Yvonne LevardiAccording to cancer.org, about 232,340 new cases of invasive breast cancer will be diagnosed this year and about 1 in 8 women in the U.S. will develop it during their lifetime.

Look around you and count. I am one of 12 women in my workplace; if the statistic holds true, at least one of us will have breast cancer in our lives. And don’t fool yourself – this isn’t necessarily an inherited condition. Eighty-five percent of women who get breast cancer have no family history of it.

Overall, the numbers show that for women, breast cancer rates are dropping – which is good, as it’s the second leading cause of cancer death in women. However, a 2009 study of female military members 30-40 years old showed they had higher rates of breast cancer compared to the general population.

That means for those of us who are female Veterans, we need to be more vigilant. Fortunately, as Veterans, there are services that can help you.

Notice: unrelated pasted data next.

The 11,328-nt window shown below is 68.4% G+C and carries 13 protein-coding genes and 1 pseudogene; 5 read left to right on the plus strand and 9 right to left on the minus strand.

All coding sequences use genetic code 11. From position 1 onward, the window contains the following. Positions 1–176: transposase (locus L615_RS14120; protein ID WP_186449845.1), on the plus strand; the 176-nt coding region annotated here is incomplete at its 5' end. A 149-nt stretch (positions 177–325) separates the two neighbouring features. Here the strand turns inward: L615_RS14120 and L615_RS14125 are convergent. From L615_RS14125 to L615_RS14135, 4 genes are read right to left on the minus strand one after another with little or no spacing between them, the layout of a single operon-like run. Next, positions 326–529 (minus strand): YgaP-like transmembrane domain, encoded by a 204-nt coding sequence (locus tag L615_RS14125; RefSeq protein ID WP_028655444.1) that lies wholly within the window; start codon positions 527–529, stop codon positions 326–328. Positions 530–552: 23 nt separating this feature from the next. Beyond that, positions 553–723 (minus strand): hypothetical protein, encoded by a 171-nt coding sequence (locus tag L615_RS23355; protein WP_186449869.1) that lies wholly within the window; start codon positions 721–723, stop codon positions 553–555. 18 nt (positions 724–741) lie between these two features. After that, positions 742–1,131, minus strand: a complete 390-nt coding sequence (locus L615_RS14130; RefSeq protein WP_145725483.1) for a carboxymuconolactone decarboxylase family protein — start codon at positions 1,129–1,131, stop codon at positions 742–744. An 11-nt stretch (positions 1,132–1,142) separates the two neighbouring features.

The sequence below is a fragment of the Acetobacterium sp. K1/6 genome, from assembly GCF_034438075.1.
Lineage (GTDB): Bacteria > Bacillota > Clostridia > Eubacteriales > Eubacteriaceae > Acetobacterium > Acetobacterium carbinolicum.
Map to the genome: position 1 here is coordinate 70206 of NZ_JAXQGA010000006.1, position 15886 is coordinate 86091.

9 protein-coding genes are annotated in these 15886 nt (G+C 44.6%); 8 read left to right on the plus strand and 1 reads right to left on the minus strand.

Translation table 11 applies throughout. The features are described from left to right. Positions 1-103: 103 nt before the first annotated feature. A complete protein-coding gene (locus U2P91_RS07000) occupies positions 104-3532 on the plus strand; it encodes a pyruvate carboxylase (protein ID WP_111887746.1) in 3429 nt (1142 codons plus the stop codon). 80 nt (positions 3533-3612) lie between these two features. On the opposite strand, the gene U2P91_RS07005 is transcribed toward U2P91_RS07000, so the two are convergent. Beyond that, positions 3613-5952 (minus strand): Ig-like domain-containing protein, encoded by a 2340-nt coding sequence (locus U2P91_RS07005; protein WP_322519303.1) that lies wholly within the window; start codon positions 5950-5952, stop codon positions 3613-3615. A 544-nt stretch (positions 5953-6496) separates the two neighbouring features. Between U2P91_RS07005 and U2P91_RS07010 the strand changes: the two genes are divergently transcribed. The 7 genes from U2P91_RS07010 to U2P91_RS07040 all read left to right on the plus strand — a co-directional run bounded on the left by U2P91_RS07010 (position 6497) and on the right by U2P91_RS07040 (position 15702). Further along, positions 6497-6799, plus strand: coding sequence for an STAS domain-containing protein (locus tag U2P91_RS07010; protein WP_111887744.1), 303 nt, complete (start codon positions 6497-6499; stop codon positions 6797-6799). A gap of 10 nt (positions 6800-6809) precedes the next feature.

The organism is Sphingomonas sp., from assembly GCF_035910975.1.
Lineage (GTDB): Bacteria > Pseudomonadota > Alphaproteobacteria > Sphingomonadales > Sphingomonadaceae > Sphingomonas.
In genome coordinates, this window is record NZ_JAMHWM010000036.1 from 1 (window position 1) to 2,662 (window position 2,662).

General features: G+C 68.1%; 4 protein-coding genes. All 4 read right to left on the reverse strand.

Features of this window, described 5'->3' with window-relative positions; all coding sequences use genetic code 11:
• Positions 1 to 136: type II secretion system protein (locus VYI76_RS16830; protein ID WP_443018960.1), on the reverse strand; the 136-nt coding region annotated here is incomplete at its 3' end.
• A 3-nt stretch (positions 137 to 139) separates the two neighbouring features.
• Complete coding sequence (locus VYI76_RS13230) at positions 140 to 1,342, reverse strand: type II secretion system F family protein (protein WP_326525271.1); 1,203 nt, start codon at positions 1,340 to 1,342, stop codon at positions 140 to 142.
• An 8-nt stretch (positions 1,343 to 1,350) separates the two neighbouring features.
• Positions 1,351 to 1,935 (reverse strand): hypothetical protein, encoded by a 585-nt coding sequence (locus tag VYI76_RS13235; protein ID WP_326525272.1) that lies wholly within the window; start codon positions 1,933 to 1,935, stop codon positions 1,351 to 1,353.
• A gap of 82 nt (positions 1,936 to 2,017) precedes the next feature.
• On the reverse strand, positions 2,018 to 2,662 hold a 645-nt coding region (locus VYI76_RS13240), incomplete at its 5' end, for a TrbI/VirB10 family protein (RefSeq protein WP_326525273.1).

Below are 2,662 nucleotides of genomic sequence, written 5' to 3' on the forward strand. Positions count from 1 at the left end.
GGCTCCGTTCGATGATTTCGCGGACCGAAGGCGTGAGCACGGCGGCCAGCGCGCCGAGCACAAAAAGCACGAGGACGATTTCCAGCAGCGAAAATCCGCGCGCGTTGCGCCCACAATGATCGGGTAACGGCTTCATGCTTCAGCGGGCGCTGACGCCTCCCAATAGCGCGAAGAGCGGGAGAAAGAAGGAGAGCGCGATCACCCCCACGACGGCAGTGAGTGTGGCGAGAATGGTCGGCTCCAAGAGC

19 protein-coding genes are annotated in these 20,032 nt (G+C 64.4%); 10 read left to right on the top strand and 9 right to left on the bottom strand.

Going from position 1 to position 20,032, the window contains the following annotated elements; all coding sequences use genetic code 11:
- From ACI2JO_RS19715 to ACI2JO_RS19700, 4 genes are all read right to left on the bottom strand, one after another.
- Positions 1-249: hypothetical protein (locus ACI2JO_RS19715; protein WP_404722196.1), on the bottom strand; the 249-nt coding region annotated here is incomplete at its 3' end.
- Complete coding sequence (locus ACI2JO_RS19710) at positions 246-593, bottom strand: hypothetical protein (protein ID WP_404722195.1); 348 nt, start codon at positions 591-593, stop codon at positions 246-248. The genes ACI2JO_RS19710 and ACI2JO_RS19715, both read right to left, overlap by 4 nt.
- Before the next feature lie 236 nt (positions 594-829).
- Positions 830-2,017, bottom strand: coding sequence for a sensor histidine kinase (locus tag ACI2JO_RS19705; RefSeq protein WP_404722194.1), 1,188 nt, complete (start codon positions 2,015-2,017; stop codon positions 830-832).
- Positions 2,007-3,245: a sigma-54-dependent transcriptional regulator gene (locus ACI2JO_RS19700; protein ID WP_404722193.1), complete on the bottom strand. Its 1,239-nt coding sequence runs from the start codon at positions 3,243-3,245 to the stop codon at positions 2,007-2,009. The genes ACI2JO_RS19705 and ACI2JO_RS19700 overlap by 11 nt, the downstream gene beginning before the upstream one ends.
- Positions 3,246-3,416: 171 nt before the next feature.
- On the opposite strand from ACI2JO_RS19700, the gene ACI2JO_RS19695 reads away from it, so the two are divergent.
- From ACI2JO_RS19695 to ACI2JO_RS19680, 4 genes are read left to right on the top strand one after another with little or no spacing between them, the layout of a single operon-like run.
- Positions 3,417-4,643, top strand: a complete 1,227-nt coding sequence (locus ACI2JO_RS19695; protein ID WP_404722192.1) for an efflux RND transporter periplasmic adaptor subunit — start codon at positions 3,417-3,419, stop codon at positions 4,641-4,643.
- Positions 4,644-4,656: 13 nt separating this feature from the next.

Start here, at the Women Veterans Program webpage.

Also, take a look at health care available for women Veterans. VA primary care for women Veterans does include mammograms for certain age groups. You’ll find eligibility and enrollment information here.

And finally, here’s some general information on breast cancer awareness.

Bottom line is, take care of yourself! Get your preventative care checks done, and pay attention to your body. You’re the first one who would know if something is wrong with you. And especially with breast cancer, the sooner it’s caught the better. Don’t wait.

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Published on Oct. 10, 2013

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One Comment

  1. Lara October 12, 2013 at 1:14 pm

    Last year in November, I had my annual check up through the VA. I had seen my civilian physician three months before and had felt a lump in my right breast. I had a mammogram in the beginning of the year and was told to wait and we would watch it. When I spoke to my VA physician she immediately scheduled a mammogram. My VA Physician saved my life and we caught the breast cancer early. I chose to go through my civilian physicians, my VA hospital wasn’t very equipped to handle breast cancer. I am very excited to know that the VA is taking an active part in the fight again breast cancer. Again, without the amazing care from my VA physician who knows if I would be sitting here now. Prevention is everything.

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